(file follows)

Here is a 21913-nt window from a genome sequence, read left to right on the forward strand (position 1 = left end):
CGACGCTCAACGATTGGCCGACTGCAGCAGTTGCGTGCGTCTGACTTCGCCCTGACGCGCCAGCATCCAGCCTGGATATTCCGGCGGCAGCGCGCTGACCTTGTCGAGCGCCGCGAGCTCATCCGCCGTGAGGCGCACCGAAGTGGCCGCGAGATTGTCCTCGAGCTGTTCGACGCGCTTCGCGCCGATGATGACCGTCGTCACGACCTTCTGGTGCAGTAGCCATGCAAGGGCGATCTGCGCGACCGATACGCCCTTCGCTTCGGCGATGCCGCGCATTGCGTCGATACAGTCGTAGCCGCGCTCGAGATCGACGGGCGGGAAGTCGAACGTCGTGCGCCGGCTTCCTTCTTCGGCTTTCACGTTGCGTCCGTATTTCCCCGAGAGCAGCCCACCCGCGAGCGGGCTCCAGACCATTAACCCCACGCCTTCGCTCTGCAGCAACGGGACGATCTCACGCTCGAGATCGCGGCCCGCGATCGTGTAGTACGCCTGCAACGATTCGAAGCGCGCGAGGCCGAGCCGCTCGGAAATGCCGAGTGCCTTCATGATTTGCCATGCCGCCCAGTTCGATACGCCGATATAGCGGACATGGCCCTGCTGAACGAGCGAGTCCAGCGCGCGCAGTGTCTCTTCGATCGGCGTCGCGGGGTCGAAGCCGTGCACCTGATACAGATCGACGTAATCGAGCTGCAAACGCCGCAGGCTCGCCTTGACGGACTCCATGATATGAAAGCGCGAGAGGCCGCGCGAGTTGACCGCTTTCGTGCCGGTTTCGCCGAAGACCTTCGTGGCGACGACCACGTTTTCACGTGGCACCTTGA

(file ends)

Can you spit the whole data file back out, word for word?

Here is a 21913-nt window from a genome sequence, read left to right on the forward strand (position 1 = left end):
CGACGCTCAACGATTGGCCGACTGCAGCAGTTGCGTGCGTCTGACTTCGCCCTGACGCGCCAGCATCCAGCCTGGATATTCCGGCGGCAGCGCGCTGACCTTGTCGAGCGCCGCGAGCTCATCCGCCGTGAGGCGCACCGAAGTGGCCGCGAGATTGTCCTCGAGCTGTTCGACGCGCTTCGCGCCGATGATGACCGTCGTCACGACCTTCTGGTGCAGTAGCCATGCAAGGGCGATCTGCGCGACCGATACGCCCTTCGCTTCGGCGATGCCGCGCATTGCGTCGATACAGTCGTAGCCGCGCTCGAGATCGACGGGCGGGAAGTCGAACGTCGTGCGCCGGCTTCCTTCTTCGGCTTTCACGTTGCGTCCGTATTTCCCCGAGAGCAGCCCACCCGCGAGCGGGCTCCAGACCATTAACCCCACGCCTTCGCTCTGCAGCAACGGGACGATCTCACGCTCGAGATCGCGGCCCGCGATCGTGTAGTACGCCTGCAACGATTCGAAGCGCGCGAGGCCGAGCCGCTCGGAAATGCCGAGTGCCTTCATGATTTGCCATGCCGCCCAGTTCGATACGCCGATATAGCGGACATGGCCCTGCTGAACGAGCGAGTCCAGCGCGCGCAGTGTCTCTTCGATCGGCGTCGCGGGGTCGAAGCCGTGCACCTGATACAGATCGACGTAATCGAGCTGCAAACGCCGCAGGCTCGCCTTGACGGACTCCATGATATGAAAGCGCGAGAGGCCGCGCGAGTTGACCGCTTTCGTGCCGGTTTCGCCGAAGACCTTCGTGGCGACGACCACGTTTTCACGTGGCACCTTGA